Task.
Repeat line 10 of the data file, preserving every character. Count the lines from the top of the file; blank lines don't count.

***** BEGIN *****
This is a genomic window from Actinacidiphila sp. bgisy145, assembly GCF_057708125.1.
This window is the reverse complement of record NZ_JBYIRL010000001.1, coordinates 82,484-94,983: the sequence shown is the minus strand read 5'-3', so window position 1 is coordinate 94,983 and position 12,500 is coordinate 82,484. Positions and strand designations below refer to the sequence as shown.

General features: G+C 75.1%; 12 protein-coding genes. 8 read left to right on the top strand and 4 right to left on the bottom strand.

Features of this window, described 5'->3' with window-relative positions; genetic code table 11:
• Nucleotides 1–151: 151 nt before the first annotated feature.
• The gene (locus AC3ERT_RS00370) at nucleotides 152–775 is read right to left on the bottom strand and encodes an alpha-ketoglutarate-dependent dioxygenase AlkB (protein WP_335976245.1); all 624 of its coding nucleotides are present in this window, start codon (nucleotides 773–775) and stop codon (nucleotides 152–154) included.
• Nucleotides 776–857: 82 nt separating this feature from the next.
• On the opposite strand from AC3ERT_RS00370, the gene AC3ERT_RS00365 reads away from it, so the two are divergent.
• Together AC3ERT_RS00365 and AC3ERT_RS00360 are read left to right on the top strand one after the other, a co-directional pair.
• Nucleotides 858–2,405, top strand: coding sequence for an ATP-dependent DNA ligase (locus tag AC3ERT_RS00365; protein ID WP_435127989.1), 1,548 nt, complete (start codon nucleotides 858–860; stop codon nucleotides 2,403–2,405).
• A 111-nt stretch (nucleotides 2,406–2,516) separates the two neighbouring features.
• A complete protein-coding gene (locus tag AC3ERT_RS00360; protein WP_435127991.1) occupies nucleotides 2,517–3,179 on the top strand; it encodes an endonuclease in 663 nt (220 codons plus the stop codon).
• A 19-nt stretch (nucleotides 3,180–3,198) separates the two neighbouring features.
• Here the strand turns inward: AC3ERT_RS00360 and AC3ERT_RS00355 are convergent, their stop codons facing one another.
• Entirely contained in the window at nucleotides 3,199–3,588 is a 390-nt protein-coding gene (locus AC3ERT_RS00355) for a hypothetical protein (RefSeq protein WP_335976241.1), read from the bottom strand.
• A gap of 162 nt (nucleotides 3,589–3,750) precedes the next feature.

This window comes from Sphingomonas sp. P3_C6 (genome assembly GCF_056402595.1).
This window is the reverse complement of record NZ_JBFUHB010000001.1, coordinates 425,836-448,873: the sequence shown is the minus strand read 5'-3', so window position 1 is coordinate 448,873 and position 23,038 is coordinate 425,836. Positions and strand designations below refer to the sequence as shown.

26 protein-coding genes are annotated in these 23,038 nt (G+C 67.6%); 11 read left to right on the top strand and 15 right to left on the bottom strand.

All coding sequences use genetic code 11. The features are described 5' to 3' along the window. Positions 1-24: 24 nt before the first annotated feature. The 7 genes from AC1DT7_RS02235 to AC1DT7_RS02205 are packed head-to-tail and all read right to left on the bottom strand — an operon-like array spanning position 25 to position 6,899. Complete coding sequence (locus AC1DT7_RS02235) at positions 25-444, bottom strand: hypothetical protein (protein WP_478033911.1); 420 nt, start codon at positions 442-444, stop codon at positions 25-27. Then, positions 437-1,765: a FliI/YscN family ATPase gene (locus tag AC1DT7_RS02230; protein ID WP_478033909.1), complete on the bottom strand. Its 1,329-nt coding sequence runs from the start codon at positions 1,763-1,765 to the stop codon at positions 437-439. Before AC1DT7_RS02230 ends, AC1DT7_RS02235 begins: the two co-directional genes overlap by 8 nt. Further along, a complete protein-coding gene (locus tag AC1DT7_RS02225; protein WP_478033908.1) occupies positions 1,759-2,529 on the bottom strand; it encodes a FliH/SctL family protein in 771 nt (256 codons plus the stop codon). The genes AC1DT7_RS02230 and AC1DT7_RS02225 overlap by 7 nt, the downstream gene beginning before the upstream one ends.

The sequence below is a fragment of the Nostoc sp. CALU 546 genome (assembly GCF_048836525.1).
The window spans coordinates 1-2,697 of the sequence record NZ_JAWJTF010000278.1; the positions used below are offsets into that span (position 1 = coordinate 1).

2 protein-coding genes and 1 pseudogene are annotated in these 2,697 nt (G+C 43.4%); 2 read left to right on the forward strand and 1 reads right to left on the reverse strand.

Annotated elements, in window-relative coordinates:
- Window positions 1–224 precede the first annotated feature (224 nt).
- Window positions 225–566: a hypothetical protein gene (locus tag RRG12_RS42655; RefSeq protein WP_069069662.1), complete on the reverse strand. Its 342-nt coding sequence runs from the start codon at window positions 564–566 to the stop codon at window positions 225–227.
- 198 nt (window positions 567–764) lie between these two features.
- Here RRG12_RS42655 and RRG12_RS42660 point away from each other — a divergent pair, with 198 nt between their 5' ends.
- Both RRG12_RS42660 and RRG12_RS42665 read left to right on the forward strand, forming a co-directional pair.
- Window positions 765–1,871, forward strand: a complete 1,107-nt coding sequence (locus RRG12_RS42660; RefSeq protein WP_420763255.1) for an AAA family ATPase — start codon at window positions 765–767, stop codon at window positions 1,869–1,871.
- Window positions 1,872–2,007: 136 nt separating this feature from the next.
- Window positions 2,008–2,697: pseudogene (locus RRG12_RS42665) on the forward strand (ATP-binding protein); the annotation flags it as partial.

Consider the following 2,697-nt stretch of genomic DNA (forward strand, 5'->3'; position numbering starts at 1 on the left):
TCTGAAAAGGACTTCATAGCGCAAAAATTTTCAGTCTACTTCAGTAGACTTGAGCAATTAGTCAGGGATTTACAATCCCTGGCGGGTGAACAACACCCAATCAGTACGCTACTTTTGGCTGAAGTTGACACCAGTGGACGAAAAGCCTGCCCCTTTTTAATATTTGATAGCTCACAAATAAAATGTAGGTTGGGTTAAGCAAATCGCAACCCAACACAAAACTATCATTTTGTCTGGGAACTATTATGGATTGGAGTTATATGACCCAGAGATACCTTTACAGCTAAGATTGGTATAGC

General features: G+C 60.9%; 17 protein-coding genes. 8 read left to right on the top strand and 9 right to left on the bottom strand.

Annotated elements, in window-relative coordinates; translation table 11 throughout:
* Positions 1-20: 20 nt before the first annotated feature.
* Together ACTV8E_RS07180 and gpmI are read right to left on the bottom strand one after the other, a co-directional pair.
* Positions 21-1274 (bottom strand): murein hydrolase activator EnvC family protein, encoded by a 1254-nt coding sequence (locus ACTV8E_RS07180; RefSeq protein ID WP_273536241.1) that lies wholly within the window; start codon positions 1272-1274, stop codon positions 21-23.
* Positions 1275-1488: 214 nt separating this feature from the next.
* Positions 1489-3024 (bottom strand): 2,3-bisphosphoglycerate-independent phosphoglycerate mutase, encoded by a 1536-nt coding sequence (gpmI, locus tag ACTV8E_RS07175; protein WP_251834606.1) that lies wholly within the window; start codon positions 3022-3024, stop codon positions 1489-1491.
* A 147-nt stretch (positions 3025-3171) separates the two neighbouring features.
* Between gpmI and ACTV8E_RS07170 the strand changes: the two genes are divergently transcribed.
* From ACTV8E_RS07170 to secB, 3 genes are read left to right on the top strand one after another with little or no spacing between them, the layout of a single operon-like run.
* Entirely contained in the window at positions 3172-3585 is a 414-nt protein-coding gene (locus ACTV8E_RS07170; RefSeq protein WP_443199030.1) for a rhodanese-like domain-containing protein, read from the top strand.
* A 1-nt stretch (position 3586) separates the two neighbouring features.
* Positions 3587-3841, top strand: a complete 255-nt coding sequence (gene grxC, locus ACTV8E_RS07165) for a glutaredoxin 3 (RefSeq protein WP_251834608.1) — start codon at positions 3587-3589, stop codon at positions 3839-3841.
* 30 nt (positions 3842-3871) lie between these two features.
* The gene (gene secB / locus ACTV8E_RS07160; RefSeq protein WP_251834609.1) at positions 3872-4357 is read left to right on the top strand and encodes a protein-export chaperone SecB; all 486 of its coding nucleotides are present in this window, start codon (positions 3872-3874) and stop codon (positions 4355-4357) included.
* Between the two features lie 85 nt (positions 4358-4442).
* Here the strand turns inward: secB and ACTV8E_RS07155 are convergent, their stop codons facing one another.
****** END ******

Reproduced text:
• Nucleotides 858–2,405, top strand: coding sequence for an ATP-dependent DNA ligase (locus tag AC3ERT_RS00365; protein ID WP_435127989.1), 1,548 nt, complete (start codon nucleotides 858–860; stop codon nucleotides 2,403–2,405).